Android fragmentation presents problems for MDM, but they are not insurmountable.
The mobility era continues to be typified by a broad diversity of devices, operating systems, apps and cloud services that can be an absolute nightmare for IT organizations. IOS and Android today represent the majority of mobile OSes used in organizational networks, and both continue to evolve at a rapid pace. New releases can wreak havoc with existing apps and inevitably require regression testing as well as functional verification and updates to support procedures, training and related elements.
Android, specifically, is a prime culprit. Fragmentation of the user base through its open source operating system iterations and varying hardware has created problems for IT and app developers alike. Individual device vendors, seeking market differentiation, are continually free to add, modify or exclude functionality within a broad set of bounds, from the user interface to enhanced feature sets. Google also issues new releases frequently, resulting in a very broad range of OS iterations active in the marketplace at any given time.
When it comes to dealing with Android fragmentation, follow this advice:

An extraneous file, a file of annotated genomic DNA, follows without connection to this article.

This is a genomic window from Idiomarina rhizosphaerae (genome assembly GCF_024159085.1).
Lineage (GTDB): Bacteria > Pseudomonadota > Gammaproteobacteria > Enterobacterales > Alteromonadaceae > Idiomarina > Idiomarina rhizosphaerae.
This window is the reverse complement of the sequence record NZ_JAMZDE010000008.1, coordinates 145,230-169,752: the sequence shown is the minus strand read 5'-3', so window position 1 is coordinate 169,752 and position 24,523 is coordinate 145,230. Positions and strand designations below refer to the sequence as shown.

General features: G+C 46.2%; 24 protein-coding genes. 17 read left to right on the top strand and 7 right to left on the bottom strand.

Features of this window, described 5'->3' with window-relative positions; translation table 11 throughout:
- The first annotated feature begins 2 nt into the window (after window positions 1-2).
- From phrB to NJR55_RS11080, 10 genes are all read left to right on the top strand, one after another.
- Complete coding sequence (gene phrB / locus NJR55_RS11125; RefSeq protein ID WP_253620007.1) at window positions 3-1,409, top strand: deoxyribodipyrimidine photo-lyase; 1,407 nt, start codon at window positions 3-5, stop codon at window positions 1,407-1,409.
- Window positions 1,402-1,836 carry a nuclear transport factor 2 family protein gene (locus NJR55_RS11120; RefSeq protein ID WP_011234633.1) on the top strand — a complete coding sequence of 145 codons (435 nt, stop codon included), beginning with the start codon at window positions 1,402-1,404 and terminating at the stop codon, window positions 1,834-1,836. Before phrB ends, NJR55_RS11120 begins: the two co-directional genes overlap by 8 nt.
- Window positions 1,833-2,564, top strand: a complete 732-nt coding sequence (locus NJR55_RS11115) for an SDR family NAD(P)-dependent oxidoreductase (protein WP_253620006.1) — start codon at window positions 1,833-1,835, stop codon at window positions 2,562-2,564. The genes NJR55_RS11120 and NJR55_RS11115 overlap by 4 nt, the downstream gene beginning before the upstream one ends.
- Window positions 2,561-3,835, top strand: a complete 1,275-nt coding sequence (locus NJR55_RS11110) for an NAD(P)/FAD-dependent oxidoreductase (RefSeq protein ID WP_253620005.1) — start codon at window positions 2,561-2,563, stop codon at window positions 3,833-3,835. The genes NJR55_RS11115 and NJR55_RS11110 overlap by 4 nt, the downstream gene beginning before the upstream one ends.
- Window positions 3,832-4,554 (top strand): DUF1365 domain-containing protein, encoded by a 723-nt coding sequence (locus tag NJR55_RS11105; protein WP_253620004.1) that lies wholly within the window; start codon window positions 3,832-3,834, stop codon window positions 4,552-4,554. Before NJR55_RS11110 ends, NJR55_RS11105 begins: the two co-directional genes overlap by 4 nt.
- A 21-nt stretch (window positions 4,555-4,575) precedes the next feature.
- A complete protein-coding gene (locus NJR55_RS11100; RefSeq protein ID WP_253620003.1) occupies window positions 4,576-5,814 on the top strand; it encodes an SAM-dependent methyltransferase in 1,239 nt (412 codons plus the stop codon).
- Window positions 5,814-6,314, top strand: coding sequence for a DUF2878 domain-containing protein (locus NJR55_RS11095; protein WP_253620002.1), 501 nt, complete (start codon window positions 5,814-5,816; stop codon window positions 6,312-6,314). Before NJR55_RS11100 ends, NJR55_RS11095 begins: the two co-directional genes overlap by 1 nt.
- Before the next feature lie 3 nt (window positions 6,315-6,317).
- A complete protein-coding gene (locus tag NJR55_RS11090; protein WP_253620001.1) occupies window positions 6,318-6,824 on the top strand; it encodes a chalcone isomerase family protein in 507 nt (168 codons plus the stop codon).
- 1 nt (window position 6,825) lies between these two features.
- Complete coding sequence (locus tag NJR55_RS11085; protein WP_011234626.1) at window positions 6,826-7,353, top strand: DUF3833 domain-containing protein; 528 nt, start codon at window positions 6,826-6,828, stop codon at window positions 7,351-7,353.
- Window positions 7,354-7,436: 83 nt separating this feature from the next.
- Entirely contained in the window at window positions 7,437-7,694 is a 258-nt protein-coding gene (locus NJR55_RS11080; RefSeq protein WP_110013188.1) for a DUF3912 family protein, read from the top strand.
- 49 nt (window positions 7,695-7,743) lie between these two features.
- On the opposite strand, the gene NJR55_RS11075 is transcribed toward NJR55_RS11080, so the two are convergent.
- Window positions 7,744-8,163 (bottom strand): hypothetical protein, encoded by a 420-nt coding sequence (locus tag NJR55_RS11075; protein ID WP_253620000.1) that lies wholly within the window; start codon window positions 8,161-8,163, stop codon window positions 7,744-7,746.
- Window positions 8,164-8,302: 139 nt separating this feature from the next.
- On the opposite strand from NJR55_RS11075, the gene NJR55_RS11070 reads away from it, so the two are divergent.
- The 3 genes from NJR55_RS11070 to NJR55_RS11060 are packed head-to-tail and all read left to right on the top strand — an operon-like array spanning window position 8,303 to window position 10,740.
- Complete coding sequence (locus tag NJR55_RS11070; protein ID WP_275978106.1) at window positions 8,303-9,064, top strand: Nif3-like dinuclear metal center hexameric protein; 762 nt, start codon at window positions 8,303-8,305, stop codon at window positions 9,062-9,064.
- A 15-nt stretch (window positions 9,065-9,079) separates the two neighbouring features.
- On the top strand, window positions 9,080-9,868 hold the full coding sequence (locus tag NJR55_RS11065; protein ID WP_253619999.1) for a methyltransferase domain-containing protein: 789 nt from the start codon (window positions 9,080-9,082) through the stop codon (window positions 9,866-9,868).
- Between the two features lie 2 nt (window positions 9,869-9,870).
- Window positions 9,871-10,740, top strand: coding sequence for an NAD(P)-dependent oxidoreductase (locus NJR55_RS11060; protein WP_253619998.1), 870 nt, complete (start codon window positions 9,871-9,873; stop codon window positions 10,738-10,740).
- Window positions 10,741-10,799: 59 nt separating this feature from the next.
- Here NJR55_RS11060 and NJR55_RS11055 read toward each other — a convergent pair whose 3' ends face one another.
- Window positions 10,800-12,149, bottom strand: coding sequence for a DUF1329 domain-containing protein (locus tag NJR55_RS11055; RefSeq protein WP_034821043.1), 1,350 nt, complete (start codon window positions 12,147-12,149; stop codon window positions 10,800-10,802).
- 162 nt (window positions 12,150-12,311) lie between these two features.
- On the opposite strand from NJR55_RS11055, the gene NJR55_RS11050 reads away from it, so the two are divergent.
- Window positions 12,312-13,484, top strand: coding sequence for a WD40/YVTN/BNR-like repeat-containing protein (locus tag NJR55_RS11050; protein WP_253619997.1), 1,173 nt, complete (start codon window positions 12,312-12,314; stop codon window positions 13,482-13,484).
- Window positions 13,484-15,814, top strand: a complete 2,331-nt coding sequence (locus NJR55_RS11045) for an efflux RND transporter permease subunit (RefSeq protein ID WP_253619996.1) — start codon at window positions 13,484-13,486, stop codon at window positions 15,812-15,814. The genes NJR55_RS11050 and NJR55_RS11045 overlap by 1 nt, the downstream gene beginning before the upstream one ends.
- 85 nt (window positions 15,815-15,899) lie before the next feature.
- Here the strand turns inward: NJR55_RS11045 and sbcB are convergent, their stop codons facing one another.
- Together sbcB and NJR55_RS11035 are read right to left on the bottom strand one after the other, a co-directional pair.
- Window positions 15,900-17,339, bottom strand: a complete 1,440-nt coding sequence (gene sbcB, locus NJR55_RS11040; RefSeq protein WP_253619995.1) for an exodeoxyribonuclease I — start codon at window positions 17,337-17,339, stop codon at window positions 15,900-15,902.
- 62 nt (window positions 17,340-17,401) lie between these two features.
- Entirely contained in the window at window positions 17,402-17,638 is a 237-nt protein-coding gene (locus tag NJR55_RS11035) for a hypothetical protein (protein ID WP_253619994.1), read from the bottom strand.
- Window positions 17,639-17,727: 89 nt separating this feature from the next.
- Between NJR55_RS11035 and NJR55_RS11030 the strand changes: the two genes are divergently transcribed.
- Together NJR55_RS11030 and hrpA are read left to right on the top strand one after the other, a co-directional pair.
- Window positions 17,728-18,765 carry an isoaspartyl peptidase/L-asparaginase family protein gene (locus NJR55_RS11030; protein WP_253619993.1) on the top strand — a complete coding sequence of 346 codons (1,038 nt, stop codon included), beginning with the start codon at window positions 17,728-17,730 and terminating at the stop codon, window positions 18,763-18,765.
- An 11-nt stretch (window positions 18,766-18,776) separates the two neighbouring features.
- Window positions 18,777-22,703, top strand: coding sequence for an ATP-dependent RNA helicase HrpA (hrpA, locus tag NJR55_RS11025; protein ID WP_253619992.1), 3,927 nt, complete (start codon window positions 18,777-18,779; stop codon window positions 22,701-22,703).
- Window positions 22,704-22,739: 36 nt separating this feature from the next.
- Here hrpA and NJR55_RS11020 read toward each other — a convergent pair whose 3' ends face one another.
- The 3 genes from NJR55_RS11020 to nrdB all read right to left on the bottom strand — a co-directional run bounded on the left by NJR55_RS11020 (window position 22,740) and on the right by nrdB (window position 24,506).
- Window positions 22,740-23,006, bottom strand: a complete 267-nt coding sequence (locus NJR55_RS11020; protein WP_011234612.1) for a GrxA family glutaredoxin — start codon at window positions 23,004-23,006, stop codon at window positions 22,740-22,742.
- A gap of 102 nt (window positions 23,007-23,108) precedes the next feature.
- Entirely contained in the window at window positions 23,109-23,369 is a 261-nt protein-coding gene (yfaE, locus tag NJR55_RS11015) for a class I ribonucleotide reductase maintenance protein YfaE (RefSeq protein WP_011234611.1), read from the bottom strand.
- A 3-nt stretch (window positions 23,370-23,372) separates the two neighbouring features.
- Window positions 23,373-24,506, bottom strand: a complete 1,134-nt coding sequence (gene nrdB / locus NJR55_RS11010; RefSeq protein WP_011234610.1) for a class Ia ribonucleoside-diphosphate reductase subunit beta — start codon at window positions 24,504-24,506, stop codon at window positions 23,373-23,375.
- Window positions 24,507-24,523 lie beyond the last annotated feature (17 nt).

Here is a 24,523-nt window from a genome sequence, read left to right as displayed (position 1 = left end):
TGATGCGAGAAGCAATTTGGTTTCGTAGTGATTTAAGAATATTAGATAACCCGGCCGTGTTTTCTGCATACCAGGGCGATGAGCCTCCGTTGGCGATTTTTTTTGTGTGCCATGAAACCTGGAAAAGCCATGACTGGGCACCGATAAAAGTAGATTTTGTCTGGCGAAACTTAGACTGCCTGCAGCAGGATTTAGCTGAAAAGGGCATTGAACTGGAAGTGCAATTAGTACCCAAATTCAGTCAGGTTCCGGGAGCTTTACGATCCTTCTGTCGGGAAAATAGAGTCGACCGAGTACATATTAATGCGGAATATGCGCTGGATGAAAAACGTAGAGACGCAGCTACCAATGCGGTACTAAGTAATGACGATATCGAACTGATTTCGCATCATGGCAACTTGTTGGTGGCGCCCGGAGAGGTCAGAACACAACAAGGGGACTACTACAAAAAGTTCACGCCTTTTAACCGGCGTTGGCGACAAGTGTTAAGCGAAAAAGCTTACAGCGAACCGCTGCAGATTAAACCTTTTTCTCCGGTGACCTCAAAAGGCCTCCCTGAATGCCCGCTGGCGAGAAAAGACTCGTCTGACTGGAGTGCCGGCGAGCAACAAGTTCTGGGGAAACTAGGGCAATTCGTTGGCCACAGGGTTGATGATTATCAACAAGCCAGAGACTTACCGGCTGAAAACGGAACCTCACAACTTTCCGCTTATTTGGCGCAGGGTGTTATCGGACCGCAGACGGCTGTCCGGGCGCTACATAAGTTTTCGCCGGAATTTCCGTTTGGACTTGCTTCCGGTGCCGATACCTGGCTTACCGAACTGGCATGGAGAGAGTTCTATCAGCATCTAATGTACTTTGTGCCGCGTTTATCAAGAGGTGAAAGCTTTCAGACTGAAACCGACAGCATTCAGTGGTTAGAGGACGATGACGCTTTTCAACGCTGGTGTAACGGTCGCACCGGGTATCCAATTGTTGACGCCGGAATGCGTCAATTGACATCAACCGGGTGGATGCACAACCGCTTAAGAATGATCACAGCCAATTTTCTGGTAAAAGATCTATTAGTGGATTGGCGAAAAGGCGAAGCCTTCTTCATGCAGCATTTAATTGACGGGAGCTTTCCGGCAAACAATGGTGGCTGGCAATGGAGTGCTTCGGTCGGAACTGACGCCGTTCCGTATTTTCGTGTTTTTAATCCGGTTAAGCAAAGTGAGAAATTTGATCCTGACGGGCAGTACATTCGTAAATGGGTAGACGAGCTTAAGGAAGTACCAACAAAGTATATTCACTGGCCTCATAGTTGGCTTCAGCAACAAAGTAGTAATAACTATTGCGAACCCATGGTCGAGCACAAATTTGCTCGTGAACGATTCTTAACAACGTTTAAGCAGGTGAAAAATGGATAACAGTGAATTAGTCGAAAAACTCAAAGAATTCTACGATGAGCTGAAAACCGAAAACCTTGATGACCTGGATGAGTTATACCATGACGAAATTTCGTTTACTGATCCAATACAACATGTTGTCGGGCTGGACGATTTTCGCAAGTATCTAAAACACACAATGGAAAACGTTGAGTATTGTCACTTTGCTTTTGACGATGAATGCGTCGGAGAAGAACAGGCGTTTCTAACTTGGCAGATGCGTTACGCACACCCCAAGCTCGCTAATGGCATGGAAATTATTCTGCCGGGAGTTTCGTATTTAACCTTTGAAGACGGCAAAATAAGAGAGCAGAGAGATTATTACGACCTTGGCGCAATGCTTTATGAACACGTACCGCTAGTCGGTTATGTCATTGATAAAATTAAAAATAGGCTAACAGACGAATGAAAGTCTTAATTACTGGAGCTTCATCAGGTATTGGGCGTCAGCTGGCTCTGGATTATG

Look to your EMM vendor for guidance. Verify which Android devices and versions your EMM vendor supports and disallow any that it does not.
Allow only devices that adhere to Google's Android Compatibility program. Google is making an effort to address the incompatibility issues that Android fragmentation can potentially enable. Device builders must make sure that their devices comply with the Android Compatibility Definition Document and can pass the Compatibility Test Suite. When researching which Android devices to allow in your organization, be sure that they have passed these steps beforehand. If unsure, use the Compatibility Test Suite.
Verify functionality of key apps. Android Compatibility provides some assurance of proper functionality and thus implied minimal risk to security, integrity and support costs. Manual verification of the functionality and compatibility of key apps is still essential, however. This applies to public and corporate apps alike.
Plan for obsolescence. Time and progress march on. It may at some point become necessary to disallow older devices, either because of future compatibility issues or simply the ongoing need to rein in the number of devices and OS versions supported. Your BYOD policy should address this issue, and providing device and/or service subsidies to employees who need to upgrade should help lessen the blow. Everyone loves getting a new device, don't they?
Keep in mind that the emerging machine-to-machine/Internet of Things era will increase the number and types of devices that will need to be supported on the organizational network and that many (if not most) of these will be based on versions of Android. It's a good idea, then, to begin planning for additional diversity. But the above recommendations will continue to apply.
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